In June of 2006, Michael Pledger was returned to New York from Georgia, arrested on a warrant for the shooting of Kadeem Smalls and Lamar Clarke nearly a year before. Smalls was shot in the head and died almost immediately. The shooting was five days after Pledger was shot by an "unknown assailant."
On June 10, 2006, Ronnie Smalls was found shot at the Hammel Houses with two gunshot wounds in his back. Smalls was uncooperative with detectives, telling them that he was shot from behind and had no idea who would want to shoot him.
In September of 2006, police pulled a massive drug sweep in Ocean Bay, Ocean Village and Beach 41 Street Houses. Nearly 100 people were arrested.
Among them were James Davis, Jessie Davis, Melinda Davis and Roosevelt Davis, all alleged members of the Crips.
On November 27, Christopher Glenn, 16, a Beach Channel High School student, was found lying face up with a gunshot wound to his neck and several shot to his torso in a lobby at the Ocean Bay Houses.
On December 15, Cedric Smalls was shot to death in front of his Hammel Houses building.
Smalls was reportedly the shooter in the drive-by shooting of Jerome Sandford on September 17.
On December 22, Laton Spurgeon, a 25-year-old neighbor of Glenn's, was shot and run over outside his brother's home at Fernside Place in Wavecrest.
At the time, Captain Brian McMahon, the CO of the 101 Precinct, said that the shootings "go back to two groups that do not get along" and that some of the incidents of violence go back to 2000.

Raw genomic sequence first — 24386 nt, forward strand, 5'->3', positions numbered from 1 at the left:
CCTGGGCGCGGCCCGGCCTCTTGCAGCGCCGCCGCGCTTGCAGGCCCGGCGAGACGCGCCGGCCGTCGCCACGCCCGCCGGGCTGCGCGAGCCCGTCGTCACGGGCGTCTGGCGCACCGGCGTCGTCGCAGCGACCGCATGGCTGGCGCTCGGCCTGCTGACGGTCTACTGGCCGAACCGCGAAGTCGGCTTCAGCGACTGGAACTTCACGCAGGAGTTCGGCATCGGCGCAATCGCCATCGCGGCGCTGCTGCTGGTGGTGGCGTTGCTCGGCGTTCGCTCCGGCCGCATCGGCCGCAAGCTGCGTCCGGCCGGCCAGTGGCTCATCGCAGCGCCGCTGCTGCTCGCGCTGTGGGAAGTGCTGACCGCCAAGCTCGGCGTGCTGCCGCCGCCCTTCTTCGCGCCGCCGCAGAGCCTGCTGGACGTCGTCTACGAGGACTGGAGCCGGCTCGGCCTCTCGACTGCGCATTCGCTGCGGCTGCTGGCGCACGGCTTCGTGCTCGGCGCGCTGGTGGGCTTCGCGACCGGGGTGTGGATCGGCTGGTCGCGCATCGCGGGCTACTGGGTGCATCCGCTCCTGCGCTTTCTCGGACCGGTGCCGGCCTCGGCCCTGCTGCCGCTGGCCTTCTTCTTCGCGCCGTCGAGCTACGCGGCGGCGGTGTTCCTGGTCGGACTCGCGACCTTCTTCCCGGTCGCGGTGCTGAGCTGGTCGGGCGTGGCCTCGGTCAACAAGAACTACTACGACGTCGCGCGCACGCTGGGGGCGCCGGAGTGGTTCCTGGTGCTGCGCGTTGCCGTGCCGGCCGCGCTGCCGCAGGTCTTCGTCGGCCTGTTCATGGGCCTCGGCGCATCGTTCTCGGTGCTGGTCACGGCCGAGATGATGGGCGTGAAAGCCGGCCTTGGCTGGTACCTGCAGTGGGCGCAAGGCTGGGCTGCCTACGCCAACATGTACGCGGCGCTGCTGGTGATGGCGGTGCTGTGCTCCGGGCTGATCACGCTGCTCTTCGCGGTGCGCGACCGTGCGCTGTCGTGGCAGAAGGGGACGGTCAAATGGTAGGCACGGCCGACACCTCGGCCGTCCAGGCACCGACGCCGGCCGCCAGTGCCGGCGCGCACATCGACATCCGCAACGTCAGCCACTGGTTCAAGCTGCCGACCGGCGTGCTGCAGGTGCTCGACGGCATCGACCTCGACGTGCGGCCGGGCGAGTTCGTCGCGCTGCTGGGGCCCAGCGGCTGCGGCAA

Spurgeon's girlfriend was more succinct.
"I don't know the root of the problem, but it's been going on for years and it needs to stop."
In December, a man known to police as "Psycho," winged four shots at police officers patrolling the Hammel Houses. Police were looking for Psycho in connection with the shooting of Cedric Smalls.
In January, Assistant Chief Thomas Dale, the Commanding Officer of Patrol Borough Queens South, which includes both of the Rockaway precincts, went on record with The Wave in a long interview in which he noted that Smalls and many of the others involved in the recent shootings were members of GIB - Get It In Bricks - an allusion to the bricks of cocaine that they regularly peddled in the projects.
He said that GIB was an offshoot of the Bloods gang, and was particularly notorious in Rockaway.
Dale added that many of the shootings were part of the battle for control of the drug trade in the Rockaway housing projects.
Spurgeon's murder, he speculated, was in retaliation for the murder of GIB member Cedric Smalls.
In late January, Andrew Smalls was arrested for his part in the murder of Spurgeon.
In early February, police pulled another massive drug sweep, this one at Hammels. Forty-two were arrested, including some thought to be connected to GIB.
Just last week, Justice Favor, a known GIB member, was arrested for the murder of Spurgeon. Court papers showed that he operated in tandem with Andrew Smalls, Basil Davis and Supreme Favor.
So, next time your read about a murder or a shooting in Rockaway, look for the last name of both the shooter and the victim.
It might well be another case of Rockaway's version of "All in the Family."